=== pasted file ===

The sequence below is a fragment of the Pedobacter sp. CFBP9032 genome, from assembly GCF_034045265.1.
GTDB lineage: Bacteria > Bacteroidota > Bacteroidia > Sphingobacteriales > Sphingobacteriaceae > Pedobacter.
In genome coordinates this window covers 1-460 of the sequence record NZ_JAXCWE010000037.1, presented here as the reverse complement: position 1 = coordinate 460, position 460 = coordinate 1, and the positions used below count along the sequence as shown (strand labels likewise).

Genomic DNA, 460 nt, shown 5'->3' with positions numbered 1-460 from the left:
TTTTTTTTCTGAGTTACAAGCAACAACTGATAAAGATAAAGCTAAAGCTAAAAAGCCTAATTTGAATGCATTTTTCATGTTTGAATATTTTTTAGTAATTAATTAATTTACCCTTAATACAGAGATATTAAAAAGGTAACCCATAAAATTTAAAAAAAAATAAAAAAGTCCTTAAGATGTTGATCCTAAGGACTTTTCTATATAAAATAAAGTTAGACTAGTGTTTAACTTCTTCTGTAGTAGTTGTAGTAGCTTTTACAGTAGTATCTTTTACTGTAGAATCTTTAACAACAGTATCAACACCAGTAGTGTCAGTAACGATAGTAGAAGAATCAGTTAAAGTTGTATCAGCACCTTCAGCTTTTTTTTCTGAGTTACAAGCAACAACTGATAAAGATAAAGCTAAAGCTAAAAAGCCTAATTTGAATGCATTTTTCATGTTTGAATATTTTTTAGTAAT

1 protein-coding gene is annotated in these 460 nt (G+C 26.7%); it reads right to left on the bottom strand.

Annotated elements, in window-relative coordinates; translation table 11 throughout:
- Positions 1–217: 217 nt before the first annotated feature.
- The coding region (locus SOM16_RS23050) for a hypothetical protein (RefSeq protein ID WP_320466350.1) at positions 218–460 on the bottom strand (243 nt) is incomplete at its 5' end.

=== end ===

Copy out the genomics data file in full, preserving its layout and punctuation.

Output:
The sequence below is a fragment of the Pedobacter sp. CFBP9032 genome, from assembly GCF_034045265.1.
GTDB lineage: Bacteria > Bacteroidota > Bacteroidia > Sphingobacteriales > Sphingobacteriaceae > Pedobacter.
In genome coordinates this window covers 1-460 of the sequence record NZ_JAXCWE010000037.1, presented here as the reverse complement: position 1 = coordinate 460, position 460 = coordinate 1, and the positions used below count along the sequence as shown (strand labels likewise).

Genomic DNA, 460 nt, shown 5'->3' with positions numbered 1-460 from the left:
TTTTTTTTCTGAGTTACAAGCAACAACTGATAAAGATAAAGCTAAAGCTAAAAAGCCTAATTTGAATGCATTTTTCATGTTTGAATATTTTTTAGTAATTAATTAATTTACCCTTAATACAGAGATATTAAAAAGGTAACCCATAAAATTTAAAAAAAAATAAAAAAGTCCTTAAGATGTTGATCCTAAGGACTTTTCTATATAAAATAAAGTTAGACTAGTGTTTAACTTCTTCTGTAGTAGTTGTAGTAGCTTTTACAGTAGTATCTTTTACTGTAGAATCTTTAACAACAGTATCAACACCAGTAGTGTCAGTAACGATAGTAGAAGAATCAGTTAAAGTTGTATCAGCACCTTCAGCTTTTTTTTCTGAGTTACAAGCAACAACTGATAAAGATAAAGCTAAAGCTAAAAAGCCTAATTTGAATGCATTTTTCATGTTTGAATATTTTTTAGTAAT

1 protein-coding gene is annotated in these 460 nt (G+C 26.7%); it reads right to left on the bottom strand.

Annotated elements, in window-relative coordinates; translation table 11 throughout:
- Positions 1–217: 217 nt before the first annotated feature.
- The coding region (locus SOM16_RS23050) for a hypothetical protein (RefSeq protein ID WP_320466350.1) at positions 218–460 on the bottom strand (243 nt) is incomplete at its 5' end.